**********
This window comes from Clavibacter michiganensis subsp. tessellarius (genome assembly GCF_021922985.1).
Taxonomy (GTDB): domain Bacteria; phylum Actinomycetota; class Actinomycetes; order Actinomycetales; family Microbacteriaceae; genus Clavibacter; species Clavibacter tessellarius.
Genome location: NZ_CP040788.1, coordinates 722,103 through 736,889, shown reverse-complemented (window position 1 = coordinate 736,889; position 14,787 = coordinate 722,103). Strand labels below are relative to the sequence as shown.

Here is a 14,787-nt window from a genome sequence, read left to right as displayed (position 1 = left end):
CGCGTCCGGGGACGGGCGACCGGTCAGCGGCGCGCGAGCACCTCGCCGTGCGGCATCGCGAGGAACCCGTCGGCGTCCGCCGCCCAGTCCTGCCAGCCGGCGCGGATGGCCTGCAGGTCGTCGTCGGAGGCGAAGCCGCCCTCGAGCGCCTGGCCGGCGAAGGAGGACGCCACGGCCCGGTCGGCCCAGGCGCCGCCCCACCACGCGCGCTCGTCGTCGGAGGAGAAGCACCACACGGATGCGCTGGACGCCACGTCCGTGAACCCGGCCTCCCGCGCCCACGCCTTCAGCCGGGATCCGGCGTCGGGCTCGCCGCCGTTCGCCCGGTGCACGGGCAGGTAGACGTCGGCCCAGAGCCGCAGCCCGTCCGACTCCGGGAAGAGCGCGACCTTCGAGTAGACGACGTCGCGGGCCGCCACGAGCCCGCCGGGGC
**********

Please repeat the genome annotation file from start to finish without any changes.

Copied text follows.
This window comes from Clavibacter michiganensis subsp. tessellarius (genome assembly GCF_021922985.1).
Taxonomy (GTDB): domain Bacteria; phylum Actinomycetota; class Actinomycetes; order Actinomycetales; family Microbacteriaceae; genus Clavibacter; species Clavibacter tessellarius.
Genome location: NZ_CP040788.1, coordinates 722,103 through 736,889, shown reverse-complemented (window position 1 = coordinate 736,889; position 14,787 = coordinate 722,103). Strand labels below are relative to the sequence as shown.

Here is a 14,787-nt window from a genome sequence, read left to right as displayed (position 1 = left end):
CGCGTCCGGGGACGGGCGACCGGTCAGCGGCGCGCGAGCACCTCGCCGTGCGGCATCGCGAGGAACCCGTCGGCGTCCGCCGCCCAGTCCTGCCAGCCGGCGCGGATGGCCTGCAGGTCGTCGTCGGAGGCGAAGCCGCCCTCGAGCGCCTGGCCGGCGAAGGAGGACGCCACGGCCCGGTCGGCCCAGGCGCCGCCCCACCACGCGCGCTCGTCGTCGGAGGAGAAGCACCACACGGATGCGCTGGACGCCACGTCCGTGAACCCGGCCTCCCGCGCCCACGCCTTCAGCCGGGATCCGGCGTCGGGCTCGCCGCCGTTCGCCCGGTGCACGGGCAGGTAGACGTCGGCCCAGAGCCGCAGCCCGTCCGACTCCGGGAAGAGCGCGACCTTCGAGTAGACGACGTCGCGGGCCGCCACGAGCCCGCCGGGGC